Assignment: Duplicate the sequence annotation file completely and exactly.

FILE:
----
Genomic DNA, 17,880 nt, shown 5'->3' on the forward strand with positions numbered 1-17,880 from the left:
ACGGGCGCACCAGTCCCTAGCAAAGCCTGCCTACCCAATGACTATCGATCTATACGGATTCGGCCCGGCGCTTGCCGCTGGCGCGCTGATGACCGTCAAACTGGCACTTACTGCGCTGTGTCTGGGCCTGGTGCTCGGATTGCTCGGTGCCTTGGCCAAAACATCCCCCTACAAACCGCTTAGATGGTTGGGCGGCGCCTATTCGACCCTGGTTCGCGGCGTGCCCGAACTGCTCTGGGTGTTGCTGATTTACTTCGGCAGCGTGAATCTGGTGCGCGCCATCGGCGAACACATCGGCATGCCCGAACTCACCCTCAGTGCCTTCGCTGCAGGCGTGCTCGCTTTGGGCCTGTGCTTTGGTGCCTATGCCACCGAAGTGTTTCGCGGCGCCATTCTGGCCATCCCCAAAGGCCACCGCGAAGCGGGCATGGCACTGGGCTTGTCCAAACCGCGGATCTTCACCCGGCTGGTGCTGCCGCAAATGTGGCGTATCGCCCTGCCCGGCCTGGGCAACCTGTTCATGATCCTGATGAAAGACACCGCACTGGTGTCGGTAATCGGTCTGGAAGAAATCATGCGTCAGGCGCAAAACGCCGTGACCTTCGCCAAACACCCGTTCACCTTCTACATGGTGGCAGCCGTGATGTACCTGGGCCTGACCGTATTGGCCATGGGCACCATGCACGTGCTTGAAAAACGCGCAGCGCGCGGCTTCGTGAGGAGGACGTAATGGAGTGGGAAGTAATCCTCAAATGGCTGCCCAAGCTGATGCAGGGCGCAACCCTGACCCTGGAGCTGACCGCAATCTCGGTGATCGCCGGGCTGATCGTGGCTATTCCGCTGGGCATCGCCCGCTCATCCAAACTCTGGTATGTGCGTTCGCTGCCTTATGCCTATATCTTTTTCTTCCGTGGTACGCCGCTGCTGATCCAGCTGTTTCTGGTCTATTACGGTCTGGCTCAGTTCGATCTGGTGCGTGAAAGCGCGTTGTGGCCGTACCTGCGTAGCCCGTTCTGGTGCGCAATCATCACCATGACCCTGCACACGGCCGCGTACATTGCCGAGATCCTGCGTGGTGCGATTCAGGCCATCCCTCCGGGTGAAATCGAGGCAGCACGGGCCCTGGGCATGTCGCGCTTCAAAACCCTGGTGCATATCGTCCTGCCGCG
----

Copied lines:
Genomic DNA, 17,880 nt, shown 5'->3' on the forward strand with positions numbered 1-17,880 from the left:
ACGGGCGCACCAGTCCCTAGCAAAGCCTGCCTACCCAATGACTATCGATCTATACGGATTCGGCCCGGCGCTTGCCGCTGGCGCGCTGATGACCGTCAAACTGGCACTTACTGCGCTGTGTCTGGGCCTGGTGCTCGGATTGCTCGGTGCCTTGGCCAAAACATCCCCCTACAAACCGCTTAGATGGTTGGGCGGCGCCTATTCGACCCTGGTTCGCGGCGTGCCCGAACTGCTCTGGGTGTTGCTGATTTACTTCGGCAGCGTGAATCTGGTGCGCGCCATCGGCGAACACATCGGCATGCCCGAACTCACCCTCAGTGCCTTCGCTGCAGGCGTGCTCGCTTTGGGCCTGTGCTTTGGTGCCTATGCCACCGAAGTGTTTCGCGGCGCCATTCTGGCCATCCCCAAAGGCCACCGCGAAGCGGGCATGGCACTGGGCTTGTCCAAACCGCGGATCTTCACCCGGCTGGTGCTGCCGCAAATGTGGCGTATCGCCCTGCCCGGCCTGGGCAACCTGTTCATGATCCTGATGAAAGACACCGCACTGGTGTCGGTAATCGGTCTGGAAGAAATCATGCGTCAGGCGCAAAACGCCGTGACCTTCGCCAAACACCCGTTCACCTTCTACATGGTGGCAGCCGTGATGTACCTGGGCCTGACCGTATTGGCCATGGGCACCATGCACGTGCTTGAAAAACGCGCAGCGCGCGGCTTCGTGAGGAGGACGTAATGGAGTGGGAAGTAATCCTCAAATGGCTGCCCAAGCTGATGCAGGGCGCAACCCTGACCCTGGAGCTGACCGCAATCTCGGTGATCGCCGGGCTGATCGTGGCTATTCCGCTGGGCATCGCCCGCTCATCCAAACTCTGGTATGTGCGTTCGCTGCCTTATGCCTATATCTTTTTCTTCCGTGGTACGCCGCTGCTGATCCAGCTGTTTCTGGTCTATTACGGTCTGGCTCAGTTCGATCTGGTGCGTGAAAGCGCGTTGTGGCCGTACCTGCGTAGCCCGTTCTGGTGCGCAATCATCACCATGACCCTGCACACGGCCGCGTACATTGCCGAGATCCTGCGTGGTGCGATTCAGGCCATCCCTCCGGGTGAAATCGAGGCAGCACGGGCCCTGGGCATGTCGCGCTTCAAAACCCTGGTGCATATCGTCCTGCCGCG